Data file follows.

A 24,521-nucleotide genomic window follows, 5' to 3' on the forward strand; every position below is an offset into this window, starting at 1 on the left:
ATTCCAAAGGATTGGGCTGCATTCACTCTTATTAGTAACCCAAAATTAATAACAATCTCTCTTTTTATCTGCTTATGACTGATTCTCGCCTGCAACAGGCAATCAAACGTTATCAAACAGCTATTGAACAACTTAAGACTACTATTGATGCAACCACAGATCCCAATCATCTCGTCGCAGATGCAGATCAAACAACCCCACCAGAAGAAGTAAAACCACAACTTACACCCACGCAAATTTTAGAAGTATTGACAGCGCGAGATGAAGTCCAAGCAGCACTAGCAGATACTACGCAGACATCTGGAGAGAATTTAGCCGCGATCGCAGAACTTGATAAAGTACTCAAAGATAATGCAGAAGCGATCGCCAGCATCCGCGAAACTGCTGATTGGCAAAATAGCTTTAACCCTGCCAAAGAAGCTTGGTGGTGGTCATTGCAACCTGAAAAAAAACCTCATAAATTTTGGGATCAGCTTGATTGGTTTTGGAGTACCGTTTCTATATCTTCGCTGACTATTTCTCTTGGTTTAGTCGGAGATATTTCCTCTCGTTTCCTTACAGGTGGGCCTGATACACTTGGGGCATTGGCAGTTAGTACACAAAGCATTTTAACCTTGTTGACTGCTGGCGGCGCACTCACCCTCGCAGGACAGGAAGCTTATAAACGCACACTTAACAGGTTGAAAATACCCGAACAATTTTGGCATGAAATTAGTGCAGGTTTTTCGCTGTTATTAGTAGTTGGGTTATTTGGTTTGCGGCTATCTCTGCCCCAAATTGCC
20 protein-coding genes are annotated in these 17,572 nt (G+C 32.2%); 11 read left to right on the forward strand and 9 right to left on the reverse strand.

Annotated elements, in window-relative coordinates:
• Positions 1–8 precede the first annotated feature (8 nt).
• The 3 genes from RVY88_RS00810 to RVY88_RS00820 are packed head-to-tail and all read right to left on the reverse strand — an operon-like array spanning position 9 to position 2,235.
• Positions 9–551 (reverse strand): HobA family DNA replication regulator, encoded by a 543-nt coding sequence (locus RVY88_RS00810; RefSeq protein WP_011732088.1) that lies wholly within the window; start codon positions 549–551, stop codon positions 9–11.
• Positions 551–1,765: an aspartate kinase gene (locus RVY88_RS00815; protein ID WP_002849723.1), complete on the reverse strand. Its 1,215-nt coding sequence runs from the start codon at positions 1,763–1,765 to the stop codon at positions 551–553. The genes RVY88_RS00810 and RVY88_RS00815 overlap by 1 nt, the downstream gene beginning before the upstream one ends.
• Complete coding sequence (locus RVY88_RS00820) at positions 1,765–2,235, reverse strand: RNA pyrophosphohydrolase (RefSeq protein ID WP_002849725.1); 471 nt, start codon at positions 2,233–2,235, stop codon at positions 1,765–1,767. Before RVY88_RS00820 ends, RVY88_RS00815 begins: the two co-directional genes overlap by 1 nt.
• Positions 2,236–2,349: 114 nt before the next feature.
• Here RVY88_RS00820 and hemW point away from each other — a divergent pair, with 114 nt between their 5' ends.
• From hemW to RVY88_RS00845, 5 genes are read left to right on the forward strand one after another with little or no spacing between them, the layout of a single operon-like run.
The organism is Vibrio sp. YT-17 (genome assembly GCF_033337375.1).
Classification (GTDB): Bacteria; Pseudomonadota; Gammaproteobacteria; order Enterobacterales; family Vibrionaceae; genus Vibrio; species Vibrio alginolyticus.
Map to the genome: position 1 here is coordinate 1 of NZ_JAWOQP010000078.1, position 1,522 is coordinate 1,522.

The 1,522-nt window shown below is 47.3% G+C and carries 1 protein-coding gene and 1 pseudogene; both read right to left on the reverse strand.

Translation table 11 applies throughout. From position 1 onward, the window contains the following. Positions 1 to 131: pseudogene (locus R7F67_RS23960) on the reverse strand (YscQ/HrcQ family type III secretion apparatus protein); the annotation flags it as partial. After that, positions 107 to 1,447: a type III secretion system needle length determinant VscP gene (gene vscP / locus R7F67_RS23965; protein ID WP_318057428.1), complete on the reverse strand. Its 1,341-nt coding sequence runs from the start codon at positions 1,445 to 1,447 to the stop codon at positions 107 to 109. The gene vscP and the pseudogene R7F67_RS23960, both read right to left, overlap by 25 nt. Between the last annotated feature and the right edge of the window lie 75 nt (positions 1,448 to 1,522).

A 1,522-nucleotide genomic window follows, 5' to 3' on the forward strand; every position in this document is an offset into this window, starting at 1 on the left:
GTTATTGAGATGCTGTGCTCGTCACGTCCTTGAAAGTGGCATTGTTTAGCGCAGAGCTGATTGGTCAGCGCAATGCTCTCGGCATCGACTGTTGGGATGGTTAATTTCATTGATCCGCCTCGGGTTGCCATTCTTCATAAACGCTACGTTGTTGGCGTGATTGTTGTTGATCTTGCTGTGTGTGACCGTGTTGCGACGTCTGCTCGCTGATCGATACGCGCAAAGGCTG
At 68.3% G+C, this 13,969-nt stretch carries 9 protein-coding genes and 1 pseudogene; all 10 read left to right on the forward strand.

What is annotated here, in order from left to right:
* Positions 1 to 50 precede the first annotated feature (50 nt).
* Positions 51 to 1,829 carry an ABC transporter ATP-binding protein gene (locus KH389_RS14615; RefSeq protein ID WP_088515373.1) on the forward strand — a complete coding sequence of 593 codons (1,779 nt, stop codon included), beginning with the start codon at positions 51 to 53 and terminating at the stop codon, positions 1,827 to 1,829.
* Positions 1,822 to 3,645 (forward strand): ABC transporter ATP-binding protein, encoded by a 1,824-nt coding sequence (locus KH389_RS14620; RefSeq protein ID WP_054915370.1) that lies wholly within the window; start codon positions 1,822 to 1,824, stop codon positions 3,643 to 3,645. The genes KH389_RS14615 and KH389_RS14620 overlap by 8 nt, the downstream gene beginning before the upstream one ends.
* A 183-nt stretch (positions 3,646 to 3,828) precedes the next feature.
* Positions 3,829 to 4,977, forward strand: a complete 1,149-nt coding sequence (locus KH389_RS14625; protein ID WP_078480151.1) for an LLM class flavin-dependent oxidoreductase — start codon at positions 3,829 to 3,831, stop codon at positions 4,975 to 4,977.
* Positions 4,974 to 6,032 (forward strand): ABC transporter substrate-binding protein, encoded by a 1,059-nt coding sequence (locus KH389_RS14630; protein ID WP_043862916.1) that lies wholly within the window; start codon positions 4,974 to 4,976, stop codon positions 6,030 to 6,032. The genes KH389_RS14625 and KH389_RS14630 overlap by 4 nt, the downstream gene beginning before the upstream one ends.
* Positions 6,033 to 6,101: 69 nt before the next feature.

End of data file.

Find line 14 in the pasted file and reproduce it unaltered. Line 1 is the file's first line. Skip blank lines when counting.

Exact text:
Classification (GTDB): Bacteria; Pseudomonadota; Gammaproteobacteria; order Enterobacterales; family Vibrionaceae; genus Vibrio; species Vibrio alginolyticus.